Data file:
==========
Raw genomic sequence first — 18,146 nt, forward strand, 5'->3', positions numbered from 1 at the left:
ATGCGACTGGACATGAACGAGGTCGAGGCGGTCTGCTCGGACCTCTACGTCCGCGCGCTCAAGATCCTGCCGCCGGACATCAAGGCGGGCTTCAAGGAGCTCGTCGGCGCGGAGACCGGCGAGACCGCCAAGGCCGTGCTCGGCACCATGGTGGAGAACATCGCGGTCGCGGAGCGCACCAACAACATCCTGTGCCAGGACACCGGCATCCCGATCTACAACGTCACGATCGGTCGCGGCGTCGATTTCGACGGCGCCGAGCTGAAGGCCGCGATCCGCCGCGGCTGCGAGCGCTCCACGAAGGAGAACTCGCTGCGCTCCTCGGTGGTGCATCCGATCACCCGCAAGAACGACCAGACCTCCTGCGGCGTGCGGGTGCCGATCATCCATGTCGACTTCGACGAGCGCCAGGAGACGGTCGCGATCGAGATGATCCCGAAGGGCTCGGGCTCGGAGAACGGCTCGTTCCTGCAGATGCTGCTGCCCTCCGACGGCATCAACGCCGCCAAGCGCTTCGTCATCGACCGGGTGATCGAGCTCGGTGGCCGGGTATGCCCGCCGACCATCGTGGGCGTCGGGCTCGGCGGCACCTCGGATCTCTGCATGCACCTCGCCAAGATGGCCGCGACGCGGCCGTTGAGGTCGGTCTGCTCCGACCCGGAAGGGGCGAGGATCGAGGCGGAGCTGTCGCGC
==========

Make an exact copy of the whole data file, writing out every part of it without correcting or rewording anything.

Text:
Raw genomic sequence first — 18,146 nt, forward strand, 5'->3', positions numbered from 1 at the left:
ATGCGACTGGACATGAACGAGGTCGAGGCGGTCTGCTCGGACCTCTACGTCCGCGCGCTCAAGATCCTGCCGCCGGACATCAAGGCGGGCTTCAAGGAGCTCGTCGGCGCGGAGACCGGCGAGACCGCCAAGGCCGTGCTCGGCACCATGGTGGAGAACATCGCGGTCGCGGAGCGCACCAACAACATCCTGTGCCAGGACACCGGCATCCCGATCTACAACGTCACGATCGGTCGCGGCGTCGATTTCGACGGCGCCGAGCTGAAGGCCGCGATCCGCCGCGGCTGCGAGCGCTCCACGAAGGAGAACTCGCTGCGCTCCTCGGTGGTGCATCCGATCACCCGCAAGAACGACCAGACCTCCTGCGGCGTGCGGGTGCCGATCATCCATGTCGACTTCGACGAGCGCCAGGAGACGGTCGCGATCGAGATGATCCCGAAGGGCTCGGGCTCGGAGAACGGCTCGTTCCTGCAGATGCTGCTGCCCTCCGACGGCATCAACGCCGCCAAGCGCTTCGTCATCGACCGGGTGATCGAGCTCGGTGGCCGGGTATGCCCGCCGACCATCGTGGGCGTCGGGCTCGGCGGCACCTCGGATCTCTGCATGCACCTCGCCAAGATGGCCGCGACGCGGCCGTTGAGGTCGGTCTGCTCCGACCCGGAAGGGGCGAGGATCGAGGCGGAGCTGTCGCGC